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The Relationship Corner: Surviving Arguments

By @CurlsAndSports & @TrueGodImmortal




@CurlsAndSports
After reading the title, you're probably thinking, "First argument? Man I'm on my tenth argument." When you first start dating your boyfriend or girlfriend, there are really no arguments because you're typically in your honeymoon stage. Everything is filled with smiles and laughter, but once you're over the two year period, you have a decent idea of who the one you love is. There are things you may hate or loathe rather, but you learn how to typically pick your battles. What does that mean really? In a nutshell, you would rather keep the peace than constantly argue. You see those couples in public who are quick to argue with each other? They need to pick their battles and not fight over everything.

Back to your first battle. That first argument will give you a taste of how passionate this person is. They will try to prove their point as will you. Now, depending if you're wrong, saying you're sorry is a tough thing for me personally, but I think it just makes us more human. You're able to recognize error and you own up to it. Now if the person is wrong and you're right, I'm not going to say to prove it, but this goes back to my point of picking your battles. You don't hate them. Your first argument, I believe, is in fact a good thing because it helps you see that we're not all perfect. I'm not saying to apologize when the other person may be wrong, but get your point across without offending is key. I'm a strong believer that you don't need to use curse words to get your point across.

You may walk away from the argument worried about your relationship and that's all normal. Who doesn't argue these days? How to survive and move on from this patch is important. I've created a few steps to help move on from it.

*Get your point across.

*Remember what got you two arguing in the first place. 

*Listen. You made your points and now it's time to listen to what the other party has to say.

*Come to an agreement and or apologize. Being in a relationship means that you'll have to take an L at times just for the sake of the relationship. Just keep in mind that this doesn't mean that you're the weaker one. This just means that you value your relationship more than this petty argument.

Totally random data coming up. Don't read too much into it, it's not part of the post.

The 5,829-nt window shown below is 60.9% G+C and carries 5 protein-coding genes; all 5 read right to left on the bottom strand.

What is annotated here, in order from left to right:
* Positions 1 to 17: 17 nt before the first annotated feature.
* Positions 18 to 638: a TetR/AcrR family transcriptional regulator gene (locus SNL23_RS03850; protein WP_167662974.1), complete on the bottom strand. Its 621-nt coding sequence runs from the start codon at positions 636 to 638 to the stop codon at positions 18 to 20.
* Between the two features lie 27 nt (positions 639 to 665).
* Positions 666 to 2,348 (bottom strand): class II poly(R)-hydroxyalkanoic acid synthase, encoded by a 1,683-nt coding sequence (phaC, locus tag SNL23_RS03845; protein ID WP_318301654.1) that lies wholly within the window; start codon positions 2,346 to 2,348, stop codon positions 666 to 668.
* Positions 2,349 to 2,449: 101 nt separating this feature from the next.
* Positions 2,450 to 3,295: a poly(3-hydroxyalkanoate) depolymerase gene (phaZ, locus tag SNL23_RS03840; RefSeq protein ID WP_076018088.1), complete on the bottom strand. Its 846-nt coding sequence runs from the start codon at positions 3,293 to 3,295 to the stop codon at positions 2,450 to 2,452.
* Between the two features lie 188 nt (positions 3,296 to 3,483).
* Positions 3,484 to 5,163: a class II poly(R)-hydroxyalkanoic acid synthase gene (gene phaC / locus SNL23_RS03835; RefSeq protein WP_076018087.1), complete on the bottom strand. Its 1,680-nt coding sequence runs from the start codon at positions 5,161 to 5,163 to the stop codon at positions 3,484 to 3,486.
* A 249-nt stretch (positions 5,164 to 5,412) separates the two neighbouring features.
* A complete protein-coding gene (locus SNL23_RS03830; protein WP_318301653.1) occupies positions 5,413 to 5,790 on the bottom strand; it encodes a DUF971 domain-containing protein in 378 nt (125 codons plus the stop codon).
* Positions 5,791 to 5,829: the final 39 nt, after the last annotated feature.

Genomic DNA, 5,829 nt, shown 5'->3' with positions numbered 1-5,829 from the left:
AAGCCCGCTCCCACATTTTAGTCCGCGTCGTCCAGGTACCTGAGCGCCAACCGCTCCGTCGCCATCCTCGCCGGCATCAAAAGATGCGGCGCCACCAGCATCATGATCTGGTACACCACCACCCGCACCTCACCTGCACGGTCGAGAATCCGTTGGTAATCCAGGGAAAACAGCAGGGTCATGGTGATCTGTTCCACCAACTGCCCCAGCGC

*LET IT GO. Trust me, don't waste energy on negativity when it involves your relationship. That's how grudges develop so before you start to dwell, drop the topic. 

If these things don't really help, the issue might be you. You're going to have to learn that you don't have to be right all the time. In addition, if you're constantly arguing, it might be time to think about the relationship you're in.




@TrueGodImmortal
Arguments in relationships are about as natural as anything else in a relationship. While some may think that's a bit much to say, I believe it's true. As a man, I don't really like to argue with women, because you end up in a lose-lose situation anyways. The first thing that bothers me about arguments in a relationship is usually how pointless it is to begin with. The arguments are always rooted in simplistic problems that can be solved with discussion amongst adults, however emotions run high, thus you'll run into people who go to arguments instantly.

I've never been the arguing type, but I also don't mind treating it like it's a debate so being an asshole, I might engage sometimes. However, the smartest thing is to objectively identify your problems and discuss them as such together and find a solution. An argument that is aimless doesn't nothing for either party and will only result in growing issues. If you're willing to take the blame or the loss in the argument, you'll definitely have an easier time, it just so happens that usually falls on us men unfortunately.

If both parties have the willingness to apologize and come to agreement, the argument is insignificant, unless you hold grudges, which could very well cause future arguments. It's all dependent on how you are as a person and what makes you tick overall in a relationship, but surviving that first big argument isn't going to be an issue if you're mature in how you approach it, and able to not blow something out of proportion. However, that proves to be tougher than usual these days for most. I remember my first argument in my last relationship, only because it kept getting brought up in future arguments. I feel like I didn't handle that first argument correctly and now I'll try to utilize it going forward. Learning is vital and key to the dating process.

Have any tips on surviving the first argument? Post them below in the comments.

-DAR

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